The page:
"...attacked by a werewolf. Yes, that's the description she gave: a werewolf. We've got one in the hospital, no sign of the suspect, please proceed..."
"...breaking and entering, assault and battery. Suspect is dressed as the Frankenstein monster."
"...suspect is fleeing on foot through the park, suspect should be considered highly dangerous, suspect has already assaulted an officer. That's right, dressed as a mummy."
Dwight looked up, eyes wide, cheeks pale. "It's working!" he said. "My God, it's actually working!"
Richard looked at the scanner, then at Pierce, then at the posters on the wall. "No," he said. " I don't believe any of this. Not for a minute."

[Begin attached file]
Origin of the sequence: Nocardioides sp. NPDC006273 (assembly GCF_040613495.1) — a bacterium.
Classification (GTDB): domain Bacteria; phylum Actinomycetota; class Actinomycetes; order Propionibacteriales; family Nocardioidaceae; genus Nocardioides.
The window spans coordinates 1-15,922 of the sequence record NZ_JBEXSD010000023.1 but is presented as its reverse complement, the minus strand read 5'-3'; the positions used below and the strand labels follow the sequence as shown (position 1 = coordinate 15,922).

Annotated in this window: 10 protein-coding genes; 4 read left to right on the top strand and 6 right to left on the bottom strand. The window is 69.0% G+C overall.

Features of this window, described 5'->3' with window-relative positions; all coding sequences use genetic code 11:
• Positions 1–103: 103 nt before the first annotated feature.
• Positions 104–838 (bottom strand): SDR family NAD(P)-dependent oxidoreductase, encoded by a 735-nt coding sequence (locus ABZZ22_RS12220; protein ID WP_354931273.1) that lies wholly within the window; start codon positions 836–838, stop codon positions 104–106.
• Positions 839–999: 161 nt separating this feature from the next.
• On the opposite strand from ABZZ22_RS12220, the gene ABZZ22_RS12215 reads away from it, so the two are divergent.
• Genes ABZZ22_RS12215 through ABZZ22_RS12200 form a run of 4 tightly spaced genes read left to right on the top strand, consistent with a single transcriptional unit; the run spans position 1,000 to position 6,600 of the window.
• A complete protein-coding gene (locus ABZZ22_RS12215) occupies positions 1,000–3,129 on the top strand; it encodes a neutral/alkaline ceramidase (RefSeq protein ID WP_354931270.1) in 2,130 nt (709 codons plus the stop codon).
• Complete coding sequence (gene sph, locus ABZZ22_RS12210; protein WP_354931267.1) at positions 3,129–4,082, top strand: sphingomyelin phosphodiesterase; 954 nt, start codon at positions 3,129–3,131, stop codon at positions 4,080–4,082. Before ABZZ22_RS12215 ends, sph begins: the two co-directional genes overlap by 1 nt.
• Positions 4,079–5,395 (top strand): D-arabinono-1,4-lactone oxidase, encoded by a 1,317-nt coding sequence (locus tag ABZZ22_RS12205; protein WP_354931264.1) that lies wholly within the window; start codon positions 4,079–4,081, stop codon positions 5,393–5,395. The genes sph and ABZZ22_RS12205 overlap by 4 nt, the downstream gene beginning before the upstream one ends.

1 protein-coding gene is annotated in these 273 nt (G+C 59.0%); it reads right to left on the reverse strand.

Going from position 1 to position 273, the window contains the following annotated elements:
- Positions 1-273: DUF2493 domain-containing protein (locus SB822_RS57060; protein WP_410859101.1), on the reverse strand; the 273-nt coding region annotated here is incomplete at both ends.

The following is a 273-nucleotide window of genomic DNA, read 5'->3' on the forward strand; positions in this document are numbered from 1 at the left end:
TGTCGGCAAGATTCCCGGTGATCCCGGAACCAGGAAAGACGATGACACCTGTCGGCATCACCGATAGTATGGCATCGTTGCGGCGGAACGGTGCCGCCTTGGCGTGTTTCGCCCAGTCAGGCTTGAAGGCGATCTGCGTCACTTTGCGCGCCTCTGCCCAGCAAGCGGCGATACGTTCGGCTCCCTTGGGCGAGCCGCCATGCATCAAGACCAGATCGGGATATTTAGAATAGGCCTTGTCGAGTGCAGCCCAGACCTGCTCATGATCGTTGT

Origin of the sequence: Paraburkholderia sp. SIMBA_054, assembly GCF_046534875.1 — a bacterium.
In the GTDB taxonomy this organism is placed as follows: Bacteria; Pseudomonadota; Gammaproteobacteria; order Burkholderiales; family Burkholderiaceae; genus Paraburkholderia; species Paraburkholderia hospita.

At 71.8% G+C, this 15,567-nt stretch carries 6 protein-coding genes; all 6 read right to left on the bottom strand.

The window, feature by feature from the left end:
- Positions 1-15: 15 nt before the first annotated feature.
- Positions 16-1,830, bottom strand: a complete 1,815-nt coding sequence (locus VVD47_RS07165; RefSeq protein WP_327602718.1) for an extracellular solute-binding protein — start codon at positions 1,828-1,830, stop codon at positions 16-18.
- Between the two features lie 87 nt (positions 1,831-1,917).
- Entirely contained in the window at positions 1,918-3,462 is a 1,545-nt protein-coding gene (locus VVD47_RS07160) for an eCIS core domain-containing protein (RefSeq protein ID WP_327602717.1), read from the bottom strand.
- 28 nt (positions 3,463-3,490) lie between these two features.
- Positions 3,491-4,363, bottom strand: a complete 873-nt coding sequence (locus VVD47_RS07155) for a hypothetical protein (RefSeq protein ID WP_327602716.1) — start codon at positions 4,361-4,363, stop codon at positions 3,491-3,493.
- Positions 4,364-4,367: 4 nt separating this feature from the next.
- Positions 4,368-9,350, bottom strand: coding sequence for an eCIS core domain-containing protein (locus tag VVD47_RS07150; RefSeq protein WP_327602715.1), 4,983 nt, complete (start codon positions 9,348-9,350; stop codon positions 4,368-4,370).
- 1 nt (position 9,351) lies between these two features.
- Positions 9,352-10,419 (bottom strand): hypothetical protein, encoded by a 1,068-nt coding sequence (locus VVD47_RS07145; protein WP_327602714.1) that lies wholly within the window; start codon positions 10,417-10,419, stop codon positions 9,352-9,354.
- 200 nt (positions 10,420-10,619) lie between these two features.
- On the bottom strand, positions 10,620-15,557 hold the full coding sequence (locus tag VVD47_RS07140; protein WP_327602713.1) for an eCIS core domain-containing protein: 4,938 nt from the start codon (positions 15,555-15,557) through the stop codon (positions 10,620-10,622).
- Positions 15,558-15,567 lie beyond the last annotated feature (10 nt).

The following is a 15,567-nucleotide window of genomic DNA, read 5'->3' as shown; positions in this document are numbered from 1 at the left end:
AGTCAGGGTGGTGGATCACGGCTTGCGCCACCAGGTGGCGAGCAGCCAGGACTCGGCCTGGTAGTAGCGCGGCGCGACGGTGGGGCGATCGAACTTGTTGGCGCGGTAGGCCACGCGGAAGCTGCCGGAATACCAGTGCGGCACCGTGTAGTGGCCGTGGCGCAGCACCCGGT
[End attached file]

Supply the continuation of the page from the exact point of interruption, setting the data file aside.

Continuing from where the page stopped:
"But the calls!" said Dwight.
"Bullshit," said Richard, running his hands through his hair. "It's all fraud. There's no possible way I'll believe he's doing this."
Pierce opened his eyes. He smiled. "Dwight is right," he said. "It's working. With the power of my mind—"
"Bullshit!" Richard said again. "What did you do, Pierce? How did you set it up? How many accomplices do you have? How long did they spend working on those costumes?"
"No costumes, good sir," said Pierce. "The genuine article. It's the tulpa, Richard. The Tibetans teach us that a focused mind, close to Dzogchen, can channel the energies of the universe and make thought into matter. And I've proven it tonight!"
Richard looked at the posters on the wall again. The titles seemed to taunt him: "Frankenstein," "The Mummy," "The Wolf Man," "The Creature from the Black Lagoon"...